Elizabeth Scripturient (the delinquent, ecumenical (hermionesviolin) wrote,
Elizabeth Scripturient (the delinquent, ecumenical

Sacred Space (Wednesday 11 February -- continued on Thursday due to being interrupted)

Sacred Space
Something to think and pray about this week

It was the Jews who taught us to observe the sabbath, though they kept it on what we call Saturday. The book of Genesis described God as resting on the seventh day. That story at the beginning of the Bible is not history but myth, a picturesque way of conveying a vital truth: that God existed before the world or time, and is the creator of all. The notion of working hard and creatively for six days and then resting on the seventh has entered deep into human history. The sabbath, whether we celebrate it on Saturday or Sunday (or on Friday as the Muslims do), is not just a day of rest. It is also the Lord's day, when we give time to God.
That seems like a simple and cheering idea. The father of monasticism, Saint Benedict, had a lovely phrase for it: vacare Deo; Finding space for God. It means changing the tempo of our lives, taking it easy, stopping after a week's work to see where we are going. For some people that means slowing down, if they have a demanding job on weekdays. For others, especially as we grow older, one day is much the same as another, and we do not need much slowing down.
Yeah, I realized yesterday [Tuesday] that "Something to think and pray about this week" means this is the opening text all week, which is good in some ways -- you return to the same thing over and over again and it grounds you through the week somewhat, and you potentially see new stuff as you continue to go back to it. I do find it a little weird to be meditating on Sunday Sabbath all week. (Also the fact that it starts with "The Jews...")

Reading it today, what stuck out at me was "The notion of working hard and creatively for six days." Not that I think we should have to "earn" Sabbath (I mean, part of the whole point is "grace"), but that idea that we are called to both work and rest.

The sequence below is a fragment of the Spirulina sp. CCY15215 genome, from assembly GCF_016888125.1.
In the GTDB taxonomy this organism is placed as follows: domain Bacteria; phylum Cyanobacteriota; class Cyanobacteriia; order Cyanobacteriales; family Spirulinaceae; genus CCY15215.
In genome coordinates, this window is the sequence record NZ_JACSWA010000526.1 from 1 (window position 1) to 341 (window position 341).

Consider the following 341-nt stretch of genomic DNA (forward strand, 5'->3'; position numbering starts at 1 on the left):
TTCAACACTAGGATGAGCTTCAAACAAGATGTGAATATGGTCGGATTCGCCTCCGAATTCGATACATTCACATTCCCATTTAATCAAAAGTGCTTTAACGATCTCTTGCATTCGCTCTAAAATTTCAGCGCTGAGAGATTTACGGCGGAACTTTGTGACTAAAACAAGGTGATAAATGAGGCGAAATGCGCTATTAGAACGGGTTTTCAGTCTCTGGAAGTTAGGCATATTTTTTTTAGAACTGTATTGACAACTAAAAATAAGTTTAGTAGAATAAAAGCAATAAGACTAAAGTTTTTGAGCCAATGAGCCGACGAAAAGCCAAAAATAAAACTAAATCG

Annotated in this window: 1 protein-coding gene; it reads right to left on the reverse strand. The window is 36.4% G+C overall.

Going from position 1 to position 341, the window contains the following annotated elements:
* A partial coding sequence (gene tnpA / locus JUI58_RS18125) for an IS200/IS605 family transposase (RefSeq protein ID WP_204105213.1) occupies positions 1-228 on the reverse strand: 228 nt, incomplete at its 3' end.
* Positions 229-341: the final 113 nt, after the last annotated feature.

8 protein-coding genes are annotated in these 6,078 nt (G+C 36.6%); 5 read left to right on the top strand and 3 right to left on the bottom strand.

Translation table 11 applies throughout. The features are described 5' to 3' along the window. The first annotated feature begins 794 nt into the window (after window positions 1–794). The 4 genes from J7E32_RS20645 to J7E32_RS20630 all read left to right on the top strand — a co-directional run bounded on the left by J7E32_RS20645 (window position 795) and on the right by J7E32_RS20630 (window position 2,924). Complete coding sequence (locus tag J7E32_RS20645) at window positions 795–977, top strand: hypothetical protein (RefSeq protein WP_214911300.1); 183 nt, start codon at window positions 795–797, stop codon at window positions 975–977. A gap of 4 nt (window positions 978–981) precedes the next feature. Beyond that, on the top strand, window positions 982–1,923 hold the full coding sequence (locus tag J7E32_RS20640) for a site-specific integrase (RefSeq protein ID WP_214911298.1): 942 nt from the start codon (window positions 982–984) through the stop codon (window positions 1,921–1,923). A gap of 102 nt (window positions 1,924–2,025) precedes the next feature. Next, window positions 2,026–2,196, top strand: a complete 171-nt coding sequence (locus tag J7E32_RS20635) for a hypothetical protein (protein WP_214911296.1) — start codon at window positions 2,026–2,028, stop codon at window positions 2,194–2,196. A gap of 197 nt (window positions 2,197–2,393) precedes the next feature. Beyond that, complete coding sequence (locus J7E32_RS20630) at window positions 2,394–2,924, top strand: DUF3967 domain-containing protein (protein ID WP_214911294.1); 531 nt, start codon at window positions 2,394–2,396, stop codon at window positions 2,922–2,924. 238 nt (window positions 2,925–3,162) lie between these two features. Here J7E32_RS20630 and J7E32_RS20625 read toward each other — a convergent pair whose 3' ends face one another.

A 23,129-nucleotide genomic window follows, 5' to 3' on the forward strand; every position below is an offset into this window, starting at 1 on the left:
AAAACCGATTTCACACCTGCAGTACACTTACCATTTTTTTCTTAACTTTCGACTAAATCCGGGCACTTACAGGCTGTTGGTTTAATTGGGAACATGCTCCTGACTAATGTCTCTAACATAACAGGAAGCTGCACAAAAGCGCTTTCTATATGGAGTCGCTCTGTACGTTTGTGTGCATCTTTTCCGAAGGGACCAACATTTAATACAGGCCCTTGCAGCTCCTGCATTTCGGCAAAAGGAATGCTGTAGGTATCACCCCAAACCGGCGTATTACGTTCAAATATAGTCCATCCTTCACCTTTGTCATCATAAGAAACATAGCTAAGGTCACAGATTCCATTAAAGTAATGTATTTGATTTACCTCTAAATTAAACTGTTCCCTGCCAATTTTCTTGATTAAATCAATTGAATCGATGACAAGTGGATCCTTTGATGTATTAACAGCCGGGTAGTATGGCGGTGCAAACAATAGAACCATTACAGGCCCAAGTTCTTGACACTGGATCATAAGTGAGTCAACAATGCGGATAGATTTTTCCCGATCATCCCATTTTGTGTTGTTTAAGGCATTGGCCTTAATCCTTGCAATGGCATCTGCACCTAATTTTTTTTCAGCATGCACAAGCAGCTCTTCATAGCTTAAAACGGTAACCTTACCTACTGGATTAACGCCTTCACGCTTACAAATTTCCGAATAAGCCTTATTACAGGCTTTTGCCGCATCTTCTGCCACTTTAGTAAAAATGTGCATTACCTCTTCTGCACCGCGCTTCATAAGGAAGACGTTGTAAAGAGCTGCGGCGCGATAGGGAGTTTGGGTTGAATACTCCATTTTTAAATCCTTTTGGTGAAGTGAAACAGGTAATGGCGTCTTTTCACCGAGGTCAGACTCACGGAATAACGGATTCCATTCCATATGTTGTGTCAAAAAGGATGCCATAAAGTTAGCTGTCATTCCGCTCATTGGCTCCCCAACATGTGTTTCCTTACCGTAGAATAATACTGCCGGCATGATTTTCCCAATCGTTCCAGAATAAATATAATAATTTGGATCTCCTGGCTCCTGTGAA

Begin the Prayer

Wednesday 11 February, Our Lady of Lourdes
This is not exactly aimed at low church Protestants, is it?
Dear Jesus, I come to you today
longing for your presence.
I desire to love you as You love me.
May nothing ever separate me from You.
To love Jesus as I am loved by Jesus. Wow, that's pretty intense.

Thinking about the, "May nothing ever separate me from You"... initially it feels weird to me because duh, "neither death nor life, neither angels nor demons*, neither the present nor the future, nor any powers, neither height nor depth, nor anything else in all creation, will be able to separate us from the love of God that is in Christ Jesus our Lord," but then it occurs to me that we separate ourselves from God -- that we turn away, that we close ourselves off, etc.

*The gloss says, "or nor heavenly rulers," apparently the KJV etc. just say "rulers," which is why I was thinking "principalities" when I was trying to remember this line. Huh, dictionary.com lists as one definition, "an order of angels;" learn something new every day. Yeah, I am not so good at this meditation thing, am I?
Your death on the cross has set me free.
I can live joyously and freely
without fear of death.
Your mercy knows no bounds.
I kinda squirm at the "Jesus' death on the cross has saved us all," 'cause of all the problematic implications (e.g., that God required blood sacrifice to reconcile humanity to Godself). The "I can live joyously and freely without fear of death," though, is good (though I would I would say it's Jesus' resurrection that [should] frees us from the fear of death -- we've had plenty of martyrs, and this is different not just because of Jesus' specialness).